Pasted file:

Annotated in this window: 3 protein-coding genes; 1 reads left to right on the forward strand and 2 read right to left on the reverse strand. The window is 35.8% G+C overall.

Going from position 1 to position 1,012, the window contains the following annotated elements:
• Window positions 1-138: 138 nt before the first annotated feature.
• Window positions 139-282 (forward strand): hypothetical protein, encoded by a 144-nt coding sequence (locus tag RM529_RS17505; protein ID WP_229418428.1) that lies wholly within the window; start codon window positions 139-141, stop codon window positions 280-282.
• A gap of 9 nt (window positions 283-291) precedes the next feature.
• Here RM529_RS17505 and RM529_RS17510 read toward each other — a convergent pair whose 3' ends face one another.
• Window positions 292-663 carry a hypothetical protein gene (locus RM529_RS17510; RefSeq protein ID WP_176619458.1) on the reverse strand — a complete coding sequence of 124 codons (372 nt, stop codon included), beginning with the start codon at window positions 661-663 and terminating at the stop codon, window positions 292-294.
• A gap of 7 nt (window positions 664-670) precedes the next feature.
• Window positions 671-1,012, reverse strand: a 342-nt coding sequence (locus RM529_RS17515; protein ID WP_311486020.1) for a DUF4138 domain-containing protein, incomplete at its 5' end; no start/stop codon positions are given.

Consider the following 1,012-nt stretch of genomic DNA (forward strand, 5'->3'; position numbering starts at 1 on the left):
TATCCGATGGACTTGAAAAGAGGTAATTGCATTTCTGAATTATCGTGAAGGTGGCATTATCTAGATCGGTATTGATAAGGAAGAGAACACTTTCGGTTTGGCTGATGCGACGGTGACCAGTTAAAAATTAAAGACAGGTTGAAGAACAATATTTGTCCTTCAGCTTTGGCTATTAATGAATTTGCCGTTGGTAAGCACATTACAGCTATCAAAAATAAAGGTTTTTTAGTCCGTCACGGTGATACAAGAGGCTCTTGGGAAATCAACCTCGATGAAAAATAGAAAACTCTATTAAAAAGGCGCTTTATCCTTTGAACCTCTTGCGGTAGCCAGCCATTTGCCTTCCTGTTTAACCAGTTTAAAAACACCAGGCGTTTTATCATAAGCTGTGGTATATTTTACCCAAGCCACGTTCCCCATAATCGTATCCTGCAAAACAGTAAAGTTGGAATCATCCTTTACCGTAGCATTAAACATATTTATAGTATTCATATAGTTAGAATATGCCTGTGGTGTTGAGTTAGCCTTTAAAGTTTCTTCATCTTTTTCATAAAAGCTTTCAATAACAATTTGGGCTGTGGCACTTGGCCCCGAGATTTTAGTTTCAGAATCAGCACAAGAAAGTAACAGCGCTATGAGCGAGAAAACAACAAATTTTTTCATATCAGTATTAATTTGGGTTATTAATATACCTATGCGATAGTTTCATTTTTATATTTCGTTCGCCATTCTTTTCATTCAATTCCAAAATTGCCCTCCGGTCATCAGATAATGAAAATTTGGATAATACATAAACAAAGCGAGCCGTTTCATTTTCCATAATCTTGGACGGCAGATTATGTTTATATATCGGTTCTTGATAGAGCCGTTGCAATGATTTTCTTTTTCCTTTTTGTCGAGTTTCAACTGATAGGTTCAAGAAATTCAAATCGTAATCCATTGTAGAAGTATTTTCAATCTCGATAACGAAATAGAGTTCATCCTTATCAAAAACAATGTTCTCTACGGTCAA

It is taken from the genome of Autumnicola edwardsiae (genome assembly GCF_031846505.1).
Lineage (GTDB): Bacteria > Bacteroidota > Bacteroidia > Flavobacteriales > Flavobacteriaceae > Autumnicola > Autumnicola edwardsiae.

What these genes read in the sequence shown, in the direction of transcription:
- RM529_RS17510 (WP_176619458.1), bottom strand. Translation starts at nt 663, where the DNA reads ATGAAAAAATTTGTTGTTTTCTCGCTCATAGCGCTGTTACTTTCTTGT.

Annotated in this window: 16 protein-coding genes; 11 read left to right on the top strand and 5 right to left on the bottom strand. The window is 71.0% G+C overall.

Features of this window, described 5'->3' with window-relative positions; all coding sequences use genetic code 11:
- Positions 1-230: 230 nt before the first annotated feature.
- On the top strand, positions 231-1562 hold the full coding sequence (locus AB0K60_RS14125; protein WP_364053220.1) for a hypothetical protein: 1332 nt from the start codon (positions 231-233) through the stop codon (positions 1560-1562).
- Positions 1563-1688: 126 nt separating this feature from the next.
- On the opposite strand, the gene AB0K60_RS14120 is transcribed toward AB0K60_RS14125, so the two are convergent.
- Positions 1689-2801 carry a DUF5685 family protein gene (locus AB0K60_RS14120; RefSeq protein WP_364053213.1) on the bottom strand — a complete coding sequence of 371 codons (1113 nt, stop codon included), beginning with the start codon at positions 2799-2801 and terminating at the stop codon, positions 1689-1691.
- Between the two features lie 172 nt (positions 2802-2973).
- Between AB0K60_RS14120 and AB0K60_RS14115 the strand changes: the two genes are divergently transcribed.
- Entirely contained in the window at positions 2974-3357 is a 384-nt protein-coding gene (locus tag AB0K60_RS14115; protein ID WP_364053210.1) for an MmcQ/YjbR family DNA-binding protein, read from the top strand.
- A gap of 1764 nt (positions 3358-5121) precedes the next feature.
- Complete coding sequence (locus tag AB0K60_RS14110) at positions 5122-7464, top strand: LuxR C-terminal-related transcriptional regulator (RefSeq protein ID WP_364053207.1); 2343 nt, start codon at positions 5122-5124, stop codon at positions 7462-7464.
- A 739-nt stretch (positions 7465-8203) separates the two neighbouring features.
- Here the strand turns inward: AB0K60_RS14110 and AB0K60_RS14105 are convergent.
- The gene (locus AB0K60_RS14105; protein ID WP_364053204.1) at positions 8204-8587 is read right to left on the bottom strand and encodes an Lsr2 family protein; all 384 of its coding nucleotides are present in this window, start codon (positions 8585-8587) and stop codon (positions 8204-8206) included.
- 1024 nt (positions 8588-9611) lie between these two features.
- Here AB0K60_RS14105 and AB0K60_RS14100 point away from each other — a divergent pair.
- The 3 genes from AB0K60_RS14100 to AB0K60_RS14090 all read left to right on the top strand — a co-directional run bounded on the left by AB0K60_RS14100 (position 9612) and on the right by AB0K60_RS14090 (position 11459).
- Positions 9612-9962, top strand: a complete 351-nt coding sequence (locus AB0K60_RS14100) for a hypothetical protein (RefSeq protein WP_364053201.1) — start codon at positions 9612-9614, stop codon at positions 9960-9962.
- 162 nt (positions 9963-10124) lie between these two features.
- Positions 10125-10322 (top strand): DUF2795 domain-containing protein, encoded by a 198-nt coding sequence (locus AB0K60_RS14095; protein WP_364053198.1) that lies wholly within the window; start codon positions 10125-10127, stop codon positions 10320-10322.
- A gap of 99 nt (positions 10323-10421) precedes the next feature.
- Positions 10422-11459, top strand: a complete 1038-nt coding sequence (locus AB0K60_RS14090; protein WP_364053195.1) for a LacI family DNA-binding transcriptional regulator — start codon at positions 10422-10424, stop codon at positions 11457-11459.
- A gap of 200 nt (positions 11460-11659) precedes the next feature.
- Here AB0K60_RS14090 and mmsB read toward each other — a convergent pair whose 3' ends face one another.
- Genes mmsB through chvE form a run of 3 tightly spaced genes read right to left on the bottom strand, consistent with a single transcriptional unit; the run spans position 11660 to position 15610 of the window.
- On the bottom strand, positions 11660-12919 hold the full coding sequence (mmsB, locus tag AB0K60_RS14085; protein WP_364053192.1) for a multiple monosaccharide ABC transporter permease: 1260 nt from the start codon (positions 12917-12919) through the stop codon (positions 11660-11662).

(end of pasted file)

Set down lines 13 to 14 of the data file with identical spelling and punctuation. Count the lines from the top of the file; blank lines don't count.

Lineage (GTDB): Bacteria > Bacteroidota > Bacteroidia > Flavobacteriales > Flavobacteriaceae > Autumnicola > Autumnicola edwardsiae.

What these genes read in the sequence shown, in the direction of transcription: